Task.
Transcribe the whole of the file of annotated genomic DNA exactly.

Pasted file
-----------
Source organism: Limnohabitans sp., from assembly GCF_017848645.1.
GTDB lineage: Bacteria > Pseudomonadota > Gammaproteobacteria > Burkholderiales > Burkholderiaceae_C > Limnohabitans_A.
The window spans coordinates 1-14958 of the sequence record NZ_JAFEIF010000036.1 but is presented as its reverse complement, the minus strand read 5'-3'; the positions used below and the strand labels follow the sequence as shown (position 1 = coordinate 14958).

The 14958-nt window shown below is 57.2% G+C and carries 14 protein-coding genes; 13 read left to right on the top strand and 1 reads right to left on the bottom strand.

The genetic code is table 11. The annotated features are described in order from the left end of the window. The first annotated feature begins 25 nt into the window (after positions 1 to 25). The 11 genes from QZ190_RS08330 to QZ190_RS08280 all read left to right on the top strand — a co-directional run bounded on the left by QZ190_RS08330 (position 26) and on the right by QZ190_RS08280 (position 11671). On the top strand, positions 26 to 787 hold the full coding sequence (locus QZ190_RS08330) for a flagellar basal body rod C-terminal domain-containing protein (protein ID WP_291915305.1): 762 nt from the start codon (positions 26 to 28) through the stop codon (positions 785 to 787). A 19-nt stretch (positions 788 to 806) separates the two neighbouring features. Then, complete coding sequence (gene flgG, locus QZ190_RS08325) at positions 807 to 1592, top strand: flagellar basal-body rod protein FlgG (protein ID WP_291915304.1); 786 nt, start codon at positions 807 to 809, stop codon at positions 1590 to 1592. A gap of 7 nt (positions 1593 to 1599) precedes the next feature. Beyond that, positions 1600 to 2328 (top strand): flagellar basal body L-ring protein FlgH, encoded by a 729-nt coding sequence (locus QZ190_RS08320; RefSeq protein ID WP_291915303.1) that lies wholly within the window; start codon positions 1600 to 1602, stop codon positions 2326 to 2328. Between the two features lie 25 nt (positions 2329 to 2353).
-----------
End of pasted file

Source organism: Limnohabitans sp., from assembly GCF_017848645.1.
GTDB lineage: Bacteria > Pseudomonadota > Gammaproteobacteria > Burkholderiales > Burkholderiaceae_C > Limnohabitans_A.
The window spans coordinates 1-14958 of the sequence record NZ_JAFEIF010000036.1 but is presented as its reverse complement, the minus strand read 5'-3'; the positions used below and the strand labels follow the sequence as shown (position 1 = coordinate 14958).

The 14958-nt window shown below is 57.2% G+C and carries 14 protein-coding genes; 13 read left to right on the top strand and 1 reads right to left on the bottom strand.

The genetic code is table 11. The annotated features are described in order from the left end of the window. The first annotated feature begins 25 nt into the window (after positions 1 to 25). The 11 genes from QZ190_RS08330 to QZ190_RS08280 all read left to right on the top strand — a co-directional run bounded on the left by QZ190_RS08330 (position 26) and on the right by QZ190_RS08280 (position 11671). On the top strand, positions 26 to 787 hold the full coding sequence (locus QZ190_RS08330) for a flagellar basal body rod C-terminal domain-containing protein (protein ID WP_291915305.1): 762 nt from the start codon (positions 26 to 28) through the stop codon (positions 785 to 787). A 19-nt stretch (positions 788 to 806) separates the two neighbouring features. Then, complete coding sequence (gene flgG, locus QZ190_RS08325) at positions 807 to 1592, top strand: flagellar basal-body rod protein FlgG (protein ID WP_291915304.1); 786 nt, start codon at positions 807 to 809, stop codon at positions 1590 to 1592. A gap of 7 nt (positions 1593 to 1599) precedes the next feature. Beyond that, positions 1600 to 2328 (top strand): flagellar basal body L-ring protein FlgH, encoded by a 729-nt coding sequence (locus QZ190_RS08320; RefSeq protein ID WP_291915303.1) that lies wholly within the window; start codon positions 1600 to 1602, stop codon positions 2326 to 2328. Between the two features lie 25 nt (positions 2329 to 2353).